Upcycled Cooler into Self Watering Planter

Lets create a self watering planter!  For the past couple of weeks I was on a diet that delivered my food on a weekly  basis.  The orders always arrived in Styrofoam coolers and were taking us space in my garage.  I felt bad tossing them out and decided to upcycle the coolers that weren’t broke or cracked.

One empty food cooler, Empty food cooler left over from eDiets food delivery

Here’s what you will need:

  • Styrofoam cooler
  • field lines (unused)
  • weed cloth
  • 1″ to 2″ tubing about 14 inches long
  • scissors and/or sharp knife
  • potting soil

Cut and notch field lines and wrap with weed cloth

Measure the inside of the cooler to get its length.  Cut the field lines so that they fit nicely into the bottom of the cooler.  I had to half one of mine so that they would fit properly.  Notch each end of the field lines so that there will be a space in each corner.  Wrap the field lines with the weed cloth so that dirt will not enter the open ends.

Place wrapped field lines in the cooler. Make sure corners have gaps and ends are sealed with weed cloth.

Place them into the cooler so that the corners have gaps.

Empty corners will be filled with soil and act like a wick for the water.

Place a fill tube in one of the corners. I made the notch smaller on the fill tube corner.

Cut a piece of heavy duty bubble wrap so that it covers the field lines in the bottom of the cooler.  Also cut a piece of tubing to place in the corner so that you can add water to your planter.  Notch the bottom end of the tube so that the water can enter the cavity.

Cut and notch the bubble wrap. One corner is notched smaller to fit around the fill tube.

       Before placing the bubble wrap into the cooler, notch each corner so that potting soil can be pushed into the corners.  This soil will act as a wick to water your plants.

Add bubble wrap to your cooler.

Weed wrap will keep soil from filling field lines. Bubble wrap will keep your soil from going down into the field lines. It will also keep your plants feet from sitting in the water.

Place your planter in a sunny level spot where you want your plants to grow.  Once filled with water and soil the planter is heavy and will break if you try to move it.  Fill with potting soil and make sure to push soil into the open three corners.  The soil in the corners will pull the water up to your plants by acting like wicks.    Plant your seeds or plants and go!  Now you will only have to water it every couple of days and not daily.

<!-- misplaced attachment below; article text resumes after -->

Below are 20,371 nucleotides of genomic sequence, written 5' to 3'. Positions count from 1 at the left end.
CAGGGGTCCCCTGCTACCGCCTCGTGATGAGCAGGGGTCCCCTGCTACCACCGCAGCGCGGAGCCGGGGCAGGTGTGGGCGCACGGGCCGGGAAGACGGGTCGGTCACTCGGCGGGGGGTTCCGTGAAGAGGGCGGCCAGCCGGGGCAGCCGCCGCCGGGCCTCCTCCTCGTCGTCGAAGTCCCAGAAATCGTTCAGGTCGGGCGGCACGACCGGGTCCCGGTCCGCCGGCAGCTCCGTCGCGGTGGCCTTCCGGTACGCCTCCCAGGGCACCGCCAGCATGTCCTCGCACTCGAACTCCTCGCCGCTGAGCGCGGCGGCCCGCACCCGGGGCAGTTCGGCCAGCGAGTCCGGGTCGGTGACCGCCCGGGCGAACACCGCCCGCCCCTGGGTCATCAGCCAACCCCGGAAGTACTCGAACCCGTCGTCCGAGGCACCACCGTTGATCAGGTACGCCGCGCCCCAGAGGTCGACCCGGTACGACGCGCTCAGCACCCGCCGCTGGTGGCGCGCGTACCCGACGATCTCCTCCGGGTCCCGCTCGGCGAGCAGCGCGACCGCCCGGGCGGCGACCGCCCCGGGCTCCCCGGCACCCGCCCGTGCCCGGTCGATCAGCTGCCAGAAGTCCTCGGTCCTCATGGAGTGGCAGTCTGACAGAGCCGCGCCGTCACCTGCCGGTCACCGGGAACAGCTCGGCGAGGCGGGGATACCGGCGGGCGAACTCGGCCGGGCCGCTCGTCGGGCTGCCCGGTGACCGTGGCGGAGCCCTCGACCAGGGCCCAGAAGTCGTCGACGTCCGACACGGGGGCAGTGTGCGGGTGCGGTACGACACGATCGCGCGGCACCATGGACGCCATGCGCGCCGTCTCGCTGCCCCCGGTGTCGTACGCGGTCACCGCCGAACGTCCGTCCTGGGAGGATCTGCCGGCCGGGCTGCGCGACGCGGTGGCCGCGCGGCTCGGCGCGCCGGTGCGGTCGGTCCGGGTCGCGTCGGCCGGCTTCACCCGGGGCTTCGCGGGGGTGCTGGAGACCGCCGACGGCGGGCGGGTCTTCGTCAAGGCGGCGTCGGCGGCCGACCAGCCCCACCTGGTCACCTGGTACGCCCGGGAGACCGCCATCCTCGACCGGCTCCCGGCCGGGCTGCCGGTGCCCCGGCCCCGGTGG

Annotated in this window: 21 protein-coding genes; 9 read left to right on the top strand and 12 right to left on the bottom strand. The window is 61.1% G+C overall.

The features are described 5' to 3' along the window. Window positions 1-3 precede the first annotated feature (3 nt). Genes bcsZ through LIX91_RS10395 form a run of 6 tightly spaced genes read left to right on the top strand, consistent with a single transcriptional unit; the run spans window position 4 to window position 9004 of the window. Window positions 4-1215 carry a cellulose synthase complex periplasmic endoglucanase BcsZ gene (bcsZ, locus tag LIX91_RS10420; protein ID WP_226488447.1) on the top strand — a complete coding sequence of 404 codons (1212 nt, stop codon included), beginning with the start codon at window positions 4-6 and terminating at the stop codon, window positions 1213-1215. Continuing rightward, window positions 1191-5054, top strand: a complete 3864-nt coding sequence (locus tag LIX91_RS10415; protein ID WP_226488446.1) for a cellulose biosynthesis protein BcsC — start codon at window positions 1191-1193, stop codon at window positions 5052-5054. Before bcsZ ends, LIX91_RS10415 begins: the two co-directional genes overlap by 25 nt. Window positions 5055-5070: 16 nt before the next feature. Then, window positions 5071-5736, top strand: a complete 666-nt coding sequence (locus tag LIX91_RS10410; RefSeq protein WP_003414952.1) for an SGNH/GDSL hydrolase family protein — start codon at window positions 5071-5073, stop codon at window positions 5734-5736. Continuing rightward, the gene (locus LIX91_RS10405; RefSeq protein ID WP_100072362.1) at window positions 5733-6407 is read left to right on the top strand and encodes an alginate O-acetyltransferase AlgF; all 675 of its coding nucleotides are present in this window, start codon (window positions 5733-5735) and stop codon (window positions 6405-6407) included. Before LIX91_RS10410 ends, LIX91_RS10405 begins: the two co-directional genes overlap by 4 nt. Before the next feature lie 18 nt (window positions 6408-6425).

Upcycled cooler into a Self Watering Planter! Total time.. about 30 minutes to make.

**UPDATE** – Looks like I have a leak.  Even though the cooler was not cracked there is a small hole somewhere that is slowly seeping water.  Once it dries I’ll try to seal it.  I’m going to make a second planter today, but this time I’m going to line the cooler with a heavy duty trash bag.  This will contain the water and prevent the water from seeping out the bottom.  Well…that’s the plan.

Update! Now there are two! 

I’ve added a second self watering planter. This one was lined with a plastic bag to help prevent leaking. Even though the first one leaks, after three days it still has about two inches of water in the bottom.

**2021 UPDATE** – Last summer I created another self watering planter by using an 18 gallon tote. The concept is the same and holds up better to sun exposure than the Styrofoam cooler. A hole was drilled close to the bottom and a piece of PVC pipe was sealed in place using a heavy flexible silicone sealer. Perforated field line pipe lined the bottom and that was covered with weed cloth. I added a fill tube by inserting a larger diameter PVC pipe down though the weed cloth and zip tied it to the side of the planter. The bottom end of the fill pipe was cut at an angle so water could enter the bottom when needed since the end would not be touching the bottom of the tote. I filled it with a good potting soil mix and planted my herbs. Note: this will be heavy so it is advised to place it where you want it before adding water. To move mine indoors last year for the winter I had to wait until it dried out a bit and it took two of us to move it. Plants are loving it and my herbs are still going strong from 2020.


**Update: July 2021** – One planter is still going good!  I’m surprised it has lasted this long.  One of the original planters failed when I attempted to move it and it broke.  Here is a photo of the remaining planter from 2012.